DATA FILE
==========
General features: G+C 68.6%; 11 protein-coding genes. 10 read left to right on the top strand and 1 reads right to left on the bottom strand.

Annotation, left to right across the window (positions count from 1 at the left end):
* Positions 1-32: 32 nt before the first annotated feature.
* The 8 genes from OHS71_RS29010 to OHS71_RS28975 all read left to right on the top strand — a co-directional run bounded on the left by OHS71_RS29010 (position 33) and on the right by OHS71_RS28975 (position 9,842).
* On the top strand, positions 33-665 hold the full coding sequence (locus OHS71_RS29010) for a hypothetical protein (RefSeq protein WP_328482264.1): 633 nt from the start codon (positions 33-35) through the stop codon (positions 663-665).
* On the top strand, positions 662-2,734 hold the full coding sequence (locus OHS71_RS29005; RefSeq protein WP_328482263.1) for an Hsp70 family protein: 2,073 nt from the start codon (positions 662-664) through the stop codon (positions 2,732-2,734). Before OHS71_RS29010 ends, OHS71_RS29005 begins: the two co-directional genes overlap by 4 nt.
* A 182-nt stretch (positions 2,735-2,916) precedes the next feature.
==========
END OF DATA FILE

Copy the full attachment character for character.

General features: G+C 68.6%; 11 protein-coding genes. 10 read left to right on the top strand and 1 reads right to left on the bottom strand.

Annotation, left to right across the window (positions count from 1 at the left end):
* Positions 1-32: 32 nt before the first annotated feature.
* The 8 genes from OHS71_RS29010 to OHS71_RS28975 all read left to right on the top strand — a co-directional run bounded on the left by OHS71_RS29010 (position 33) and on the right by OHS71_RS28975 (position 9,842).
* On the top strand, positions 33-665 hold the full coding sequence (locus OHS71_RS29010) for a hypothetical protein (RefSeq protein WP_328482264.1): 633 nt from the start codon (positions 33-35) through the stop codon (positions 663-665).
* On the top strand, positions 662-2,734 hold the full coding sequence (locus OHS71_RS29005; RefSeq protein WP_328482263.1) for an Hsp70 family protein: 2,073 nt from the start codon (positions 662-664) through the stop codon (positions 2,732-2,734). Before OHS71_RS29010 ends, OHS71_RS29005 begins: the two co-directional genes overlap by 4 nt.
* A 182-nt stretch (positions 2,735-2,916) precedes the next feature.